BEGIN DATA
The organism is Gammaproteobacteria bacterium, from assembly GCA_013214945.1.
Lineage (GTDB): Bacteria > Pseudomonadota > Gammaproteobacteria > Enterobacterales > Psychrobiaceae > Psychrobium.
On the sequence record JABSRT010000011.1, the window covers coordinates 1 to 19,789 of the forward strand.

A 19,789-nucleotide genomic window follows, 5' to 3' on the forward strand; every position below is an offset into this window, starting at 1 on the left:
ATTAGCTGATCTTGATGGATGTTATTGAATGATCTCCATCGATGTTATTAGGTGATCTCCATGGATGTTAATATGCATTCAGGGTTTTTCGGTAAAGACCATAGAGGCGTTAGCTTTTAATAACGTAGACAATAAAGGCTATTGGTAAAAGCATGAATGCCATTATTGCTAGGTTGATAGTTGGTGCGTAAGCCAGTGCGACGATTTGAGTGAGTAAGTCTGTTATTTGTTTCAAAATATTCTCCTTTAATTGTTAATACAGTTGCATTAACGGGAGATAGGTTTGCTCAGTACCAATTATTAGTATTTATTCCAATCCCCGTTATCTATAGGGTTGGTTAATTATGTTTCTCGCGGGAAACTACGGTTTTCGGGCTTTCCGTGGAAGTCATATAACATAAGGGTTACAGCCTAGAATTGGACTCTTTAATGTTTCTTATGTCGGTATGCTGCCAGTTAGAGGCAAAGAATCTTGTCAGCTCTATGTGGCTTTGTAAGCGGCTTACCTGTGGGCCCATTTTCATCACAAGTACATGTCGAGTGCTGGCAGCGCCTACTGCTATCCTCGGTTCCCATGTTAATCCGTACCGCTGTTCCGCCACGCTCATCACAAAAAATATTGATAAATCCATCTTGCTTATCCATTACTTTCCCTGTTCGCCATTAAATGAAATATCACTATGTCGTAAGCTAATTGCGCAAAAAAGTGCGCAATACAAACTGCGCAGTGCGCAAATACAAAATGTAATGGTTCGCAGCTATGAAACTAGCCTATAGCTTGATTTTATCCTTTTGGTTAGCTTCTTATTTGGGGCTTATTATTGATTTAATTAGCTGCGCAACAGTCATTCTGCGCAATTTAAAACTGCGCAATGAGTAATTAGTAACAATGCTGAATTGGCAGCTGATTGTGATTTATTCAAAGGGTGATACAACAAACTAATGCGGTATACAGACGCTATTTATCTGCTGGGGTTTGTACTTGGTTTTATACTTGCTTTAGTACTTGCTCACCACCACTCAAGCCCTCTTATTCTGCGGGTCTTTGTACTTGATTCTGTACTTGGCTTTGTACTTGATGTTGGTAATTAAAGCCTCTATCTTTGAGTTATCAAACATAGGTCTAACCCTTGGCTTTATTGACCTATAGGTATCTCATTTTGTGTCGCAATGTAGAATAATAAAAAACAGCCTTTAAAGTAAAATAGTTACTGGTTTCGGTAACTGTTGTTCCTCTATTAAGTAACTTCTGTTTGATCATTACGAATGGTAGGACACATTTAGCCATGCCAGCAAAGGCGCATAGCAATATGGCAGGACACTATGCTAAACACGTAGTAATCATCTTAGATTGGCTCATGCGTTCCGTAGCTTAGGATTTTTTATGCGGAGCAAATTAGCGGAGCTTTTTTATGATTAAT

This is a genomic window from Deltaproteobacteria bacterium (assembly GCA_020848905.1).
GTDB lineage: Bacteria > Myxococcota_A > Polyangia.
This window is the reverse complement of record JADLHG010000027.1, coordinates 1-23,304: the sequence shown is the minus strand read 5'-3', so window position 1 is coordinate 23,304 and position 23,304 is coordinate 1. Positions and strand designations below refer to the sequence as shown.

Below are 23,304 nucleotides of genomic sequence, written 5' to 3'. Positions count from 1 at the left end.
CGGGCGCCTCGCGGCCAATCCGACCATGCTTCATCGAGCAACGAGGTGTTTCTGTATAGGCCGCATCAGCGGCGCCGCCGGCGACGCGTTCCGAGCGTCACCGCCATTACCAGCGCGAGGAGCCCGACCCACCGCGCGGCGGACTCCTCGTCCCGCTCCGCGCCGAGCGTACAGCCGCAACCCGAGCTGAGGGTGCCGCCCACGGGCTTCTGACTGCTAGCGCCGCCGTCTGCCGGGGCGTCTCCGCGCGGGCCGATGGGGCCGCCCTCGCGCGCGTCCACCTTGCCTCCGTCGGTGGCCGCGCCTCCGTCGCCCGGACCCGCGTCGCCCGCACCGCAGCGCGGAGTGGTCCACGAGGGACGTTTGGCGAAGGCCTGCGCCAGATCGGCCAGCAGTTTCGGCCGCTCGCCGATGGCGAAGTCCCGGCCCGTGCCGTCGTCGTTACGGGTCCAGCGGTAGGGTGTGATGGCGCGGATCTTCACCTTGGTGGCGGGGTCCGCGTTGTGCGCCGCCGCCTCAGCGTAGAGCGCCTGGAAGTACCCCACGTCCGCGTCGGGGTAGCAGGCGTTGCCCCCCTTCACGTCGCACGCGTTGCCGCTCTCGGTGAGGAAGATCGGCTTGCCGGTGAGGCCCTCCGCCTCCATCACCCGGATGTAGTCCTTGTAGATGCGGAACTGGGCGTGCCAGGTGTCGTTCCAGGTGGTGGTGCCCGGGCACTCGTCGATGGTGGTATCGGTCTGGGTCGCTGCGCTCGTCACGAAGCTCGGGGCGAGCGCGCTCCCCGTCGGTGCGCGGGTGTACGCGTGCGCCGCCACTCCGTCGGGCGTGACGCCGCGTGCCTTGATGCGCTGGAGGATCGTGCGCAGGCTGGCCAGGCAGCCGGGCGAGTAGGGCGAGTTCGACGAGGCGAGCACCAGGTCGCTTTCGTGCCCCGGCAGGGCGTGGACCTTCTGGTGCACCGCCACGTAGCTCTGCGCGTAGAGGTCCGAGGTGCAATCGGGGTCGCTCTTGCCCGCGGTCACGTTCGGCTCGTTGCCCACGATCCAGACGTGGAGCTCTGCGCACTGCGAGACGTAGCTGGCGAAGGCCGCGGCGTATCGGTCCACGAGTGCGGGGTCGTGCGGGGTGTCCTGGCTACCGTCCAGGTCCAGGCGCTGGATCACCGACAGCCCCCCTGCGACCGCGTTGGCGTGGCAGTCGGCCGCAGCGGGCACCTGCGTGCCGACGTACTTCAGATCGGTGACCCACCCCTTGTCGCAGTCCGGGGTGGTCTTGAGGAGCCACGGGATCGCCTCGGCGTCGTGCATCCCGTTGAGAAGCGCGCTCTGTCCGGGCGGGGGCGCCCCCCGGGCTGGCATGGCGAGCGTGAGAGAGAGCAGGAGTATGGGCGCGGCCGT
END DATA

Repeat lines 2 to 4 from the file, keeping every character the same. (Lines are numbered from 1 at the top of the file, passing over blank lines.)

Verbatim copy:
Lineage (GTDB): Bacteria > Pseudomonadota > Gammaproteobacteria > Enterobacterales > Psychrobiaceae > Psychrobium.
On the sequence record JABSRT010000011.1, the window covers coordinates 1 to 19,789 of the forward strand.

A 19,789-nucleotide genomic window follows, 5' to 3' on the forward strand; every position below is an offset into this window, starting at 1 on the left: